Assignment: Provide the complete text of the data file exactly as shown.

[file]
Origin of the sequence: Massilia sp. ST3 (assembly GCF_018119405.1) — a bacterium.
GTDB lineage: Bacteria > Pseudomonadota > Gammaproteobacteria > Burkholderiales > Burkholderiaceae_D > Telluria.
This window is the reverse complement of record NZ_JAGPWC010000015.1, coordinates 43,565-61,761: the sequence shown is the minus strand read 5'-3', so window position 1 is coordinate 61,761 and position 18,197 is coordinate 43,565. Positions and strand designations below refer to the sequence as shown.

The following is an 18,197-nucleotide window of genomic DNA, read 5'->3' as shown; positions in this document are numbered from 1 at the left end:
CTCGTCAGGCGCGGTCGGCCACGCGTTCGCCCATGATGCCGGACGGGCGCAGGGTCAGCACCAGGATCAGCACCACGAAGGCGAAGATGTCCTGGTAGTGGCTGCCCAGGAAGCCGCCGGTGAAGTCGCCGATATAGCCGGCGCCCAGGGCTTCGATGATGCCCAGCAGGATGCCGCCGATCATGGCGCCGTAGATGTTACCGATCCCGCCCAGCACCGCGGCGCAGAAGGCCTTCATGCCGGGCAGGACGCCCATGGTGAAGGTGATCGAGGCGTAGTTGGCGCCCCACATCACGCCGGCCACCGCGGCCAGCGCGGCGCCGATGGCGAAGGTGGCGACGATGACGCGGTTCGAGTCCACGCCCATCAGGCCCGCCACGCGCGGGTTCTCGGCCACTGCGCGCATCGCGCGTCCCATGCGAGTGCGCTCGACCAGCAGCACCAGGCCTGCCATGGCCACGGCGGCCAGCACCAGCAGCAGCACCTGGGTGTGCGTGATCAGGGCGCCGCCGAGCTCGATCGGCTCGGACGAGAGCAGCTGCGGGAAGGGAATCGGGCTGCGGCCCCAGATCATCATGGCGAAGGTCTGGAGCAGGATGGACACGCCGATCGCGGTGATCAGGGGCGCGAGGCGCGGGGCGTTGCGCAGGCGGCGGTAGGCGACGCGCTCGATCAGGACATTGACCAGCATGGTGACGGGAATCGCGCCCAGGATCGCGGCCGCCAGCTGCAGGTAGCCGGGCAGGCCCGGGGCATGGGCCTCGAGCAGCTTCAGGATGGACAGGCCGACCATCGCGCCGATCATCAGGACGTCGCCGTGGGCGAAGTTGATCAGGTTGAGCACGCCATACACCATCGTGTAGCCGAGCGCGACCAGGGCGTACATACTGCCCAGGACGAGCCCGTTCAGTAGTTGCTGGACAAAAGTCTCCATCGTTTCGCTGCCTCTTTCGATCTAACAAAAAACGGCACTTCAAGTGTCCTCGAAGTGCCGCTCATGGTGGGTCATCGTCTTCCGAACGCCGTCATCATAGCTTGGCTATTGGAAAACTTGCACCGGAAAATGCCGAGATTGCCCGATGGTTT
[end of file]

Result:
Origin of the sequence: Massilia sp. ST3 (assembly GCF_018119405.1) — a bacterium.
GTDB lineage: Bacteria > Pseudomonadota > Gammaproteobacteria > Burkholderiales > Burkholderiaceae_D > Telluria.
This window is the reverse complement of record NZ_JAGPWC010000015.1, coordinates 43,565-61,761: the sequence shown is the minus strand read 5'-3', so window position 1 is coordinate 61,761 and position 18,197 is coordinate 43,565. Positions and strand designations below refer to the sequence as shown.

The following is an 18,197-nucleotide window of genomic DNA, read 5'->3' as shown; positions in this document are numbered from 1 at the left end:
CTCGTCAGGCGCGGTCGGCCACGCGTTCGCCCATGATGCCGGACGGGCGCAGGGTCAGCACCAGGATCAGCACCACGAAGGCGAAGATGTCCTGGTAGTGGCTGCCCAGGAAGCCGCCGGTGAAGTCGCCGATATAGCCGGCGCCCAGGGCTTCGATGATGCCCAGCAGGATGCCGCCGATCATGGCGCCGTAGATGTTACCGATCCCGCCCAGCACCGCGGCGCAGAAGGCCTTCATGCCGGGCAGGACGCCCATGGTGAAGGTGATCGAGGCGTAGTTGGCGCCCCACATCACGCCGGCCACCGCGGCCAGCGCGGCGCCGATGGCGAAGGTGGCGACGATGACGCGGTTCGAGTCCACGCCCATCAGGCCCGCCACGCGCGGGTTCTCGGCCACTGCGCGCATCGCGCGTCCCATGCGAGTGCGCTCGACCAGCAGCACCAGGCCTGCCATGGCCACGGCGGCCAGCACCAGCAGCAGCACCTGGGTGTGCGTGATCAGGGCGCCGCCGAGCTCGATCGGCTCGGACGAGAGCAGCTGCGGGAAGGGAATCGGGCTGCGGCCCCAGATCATCATGGCGAAGGTCTGGAGCAGGATGGACACGCCGATCGCGGTGATCAGGGGCGCGAGGCGCGGGGCGTTGCGCAGGCGGCGGTAGGCGACGCGCTCGATCAGGACATTGACCAGCATGGTGACGGGAATCGCGCCCAGGATCGCGGCCGCCAGCTGCAGGTAGCCGGGCAGGCCCGGGGCATGGGCCTCGAGCAGCTTCAGGATGGACAGGCCGACCATCGCGCCGATCATCAGGACGTCGCCGTGGGCGAAGTTGATCAGGTTGAGCACGCCATACACCATCGTGTAGCCGAGCGCGACCAGGGCGTACATACTGCCCAGGACGAGCCCGTTCAGTAGTTGCTGGACAAAAGTCTCCATCGTTTCGCTGCCTCTTTCGATCTAACAAAAAACGGCACTTCAAGTGTCCTCGAAGTGCCGCTCATGGTGGGTCATCGTCTTCCGAACGCCGTCATCATAGCTTGGCTATTGGAAAACTTGCACCGGAAAATGCCGAGATTGCCCGATGGTTT